Your DOT Pre-trip Inspection Guide for New Truck Drivers [Plus Checklist]
If you’re only getting paid when you’re out on the road, you want to make sure you head out as quickly as possible every day. But as great as it is to get started on your route for the day, you should never hit the open road without first doing your DOT pre-trip inspection and completing your DOT pre-trip inspection checklist.
While your CDL school will teach you how to do a DOT pre-trip inspection thoroughly, here's a quick introduction to get you started so you and others stay safe while you’re heading down the highway.
Pursuing a career in truck driving? If you are, you’ll quickly become familiar with DOT pre-trip inspections and how to do one. A pre-trip inspection is simply a thorough check of your truck to make sure everything is functioning before you get behind the wheel. Completing your DOT pre-trip inspection checklist gives you a chance to make sure your vehicle is safe and allows you to address any issues or potential issues before you head out on the road.
A basic DOT pre-trip inspection includes checking your fluid levels, leaks, tires, 5th wheel, brakes, clutch, shock absorbers, ball joints, kingpins, gauges, lights, and more. Once you’ve completed a check of your truck, you can log your DOT pre-trip inspection in your log books and be on your way. While doing a DOT pre-trip inspection properly takes time, it can save your life.
CDL pre-trip inspections should be taken seriously for several reasons:
There’s no standard or required amount of time a pre-trip inspection should take, but on average, a thorough DOT pre-trip inspection takes around 30 to 50 minutes. While some drivers try to cut corners and do their inspection faster, it’s important to take the time to perform a thorough inspection of your truck now, rather than risk having a breakdown or other issues while you’re on the road later.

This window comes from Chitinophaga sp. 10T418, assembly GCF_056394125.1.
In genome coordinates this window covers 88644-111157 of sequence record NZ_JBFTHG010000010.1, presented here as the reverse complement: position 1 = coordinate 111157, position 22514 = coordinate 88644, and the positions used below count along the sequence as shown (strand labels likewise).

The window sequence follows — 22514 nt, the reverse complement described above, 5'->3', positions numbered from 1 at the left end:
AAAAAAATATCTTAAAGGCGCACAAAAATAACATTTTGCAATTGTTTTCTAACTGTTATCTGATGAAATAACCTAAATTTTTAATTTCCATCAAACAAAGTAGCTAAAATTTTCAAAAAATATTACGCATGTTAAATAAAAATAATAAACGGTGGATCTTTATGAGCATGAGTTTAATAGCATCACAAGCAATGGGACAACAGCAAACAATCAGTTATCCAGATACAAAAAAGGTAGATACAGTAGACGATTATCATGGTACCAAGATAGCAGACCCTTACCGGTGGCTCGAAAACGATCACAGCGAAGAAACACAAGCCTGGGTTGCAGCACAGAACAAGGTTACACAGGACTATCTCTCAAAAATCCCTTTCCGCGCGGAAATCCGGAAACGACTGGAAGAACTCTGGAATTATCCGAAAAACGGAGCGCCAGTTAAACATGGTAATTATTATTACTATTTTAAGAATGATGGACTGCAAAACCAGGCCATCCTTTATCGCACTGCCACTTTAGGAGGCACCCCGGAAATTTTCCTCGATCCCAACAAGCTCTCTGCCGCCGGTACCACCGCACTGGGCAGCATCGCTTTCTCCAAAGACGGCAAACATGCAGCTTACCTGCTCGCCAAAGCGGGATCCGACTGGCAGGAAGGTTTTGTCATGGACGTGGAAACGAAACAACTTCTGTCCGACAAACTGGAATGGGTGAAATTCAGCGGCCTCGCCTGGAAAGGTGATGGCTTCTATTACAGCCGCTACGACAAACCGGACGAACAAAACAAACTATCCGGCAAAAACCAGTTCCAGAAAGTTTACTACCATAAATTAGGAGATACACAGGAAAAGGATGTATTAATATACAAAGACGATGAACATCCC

Failing to do a complete DOT pre-trip inspection checklist can also land you in hot water if you’re pulled over for a DOT inspection while on route. If you fail a routine DOT inspection, there can be some pretty hefty consequences such as a written warning, fine, suspension, or even jail time if the infraction is serious enough. Long story short—don’t rush your DOT pre-trip inspection.
There are six levels of DOT inspections, but a Level 1 DOT inspection is the most common and most comprehensive. Sometimes you’ll need to stop along a route and complete a DOT inspection. While it might feel inconvenient, it’s important for keeping our roads and highways safe. Thankfully, you can speed the process along by keeping an accurate and up-to-date logbook and understanding what a Level 1 DOT inspection covers.
Once you know how to properly perform your pre-trip check, it can be helpful to have a quick checklist to remind you of all the points you need to hit on your inspection. Each company is going to have its own checklist and its own safety process which comply with Federal Motor Carrier and Safety Administration (FMCSA) guidelines. Each State also follows the guidelines set by FMCSA when conducting a commercial vehicle inspection.
Here are the main points for a Level 1 DOT inspection.
☐ Drug or alcohol use
☐ Use of seatbelts
☐ Logbook record
☐ Medical examiner's certificate
☐ Hours of service
☐ Truck frame
☐ Vehicle inspection report
☐ Coupling devices
☐ Wheels and rims
☐ Turn signals
☐ Van and trailer bodies
☐ Lamps on projecting loads
☐ Windshield wipers
☐ Hazmat placarding
☐ Brake lamps
☐ Tail lamps
☐ Safe loading
☐ Steering mechanism
☐ Exhaust system
☐ Fuel system
As you prepare for your CDL permit test you will learn how to properly conduct a DOT pre-trip inspection step-by-step. Knowing what to expect from a DOT Level 1 inspection will help you feel comfortable and prepared when you do get stopped.
The reasons you need to do DOT pre- and post-trip inspections are pretty self-explanatory, but it’s still important to understand why these inspections matter for you, your company, and other drivers on the road. You may have even met drivers who rush through their paperwork and pre-trip inspections to get out on the road quicker. While it’s appealing at the time, doing this can easily result in additional downtime for their vehicles, increased safety issues, and accidents on the road.
Pre-trip checks are in place because not all drivers understand the importance of doing a safety check before they hop behind the wheel. When you drive a massive truck, you have a massive responsibility to keep the road safe. Pre-trip inspections help you catch any safety concerns, save money on vehicle repairs, and reduce liability to yourself and your company.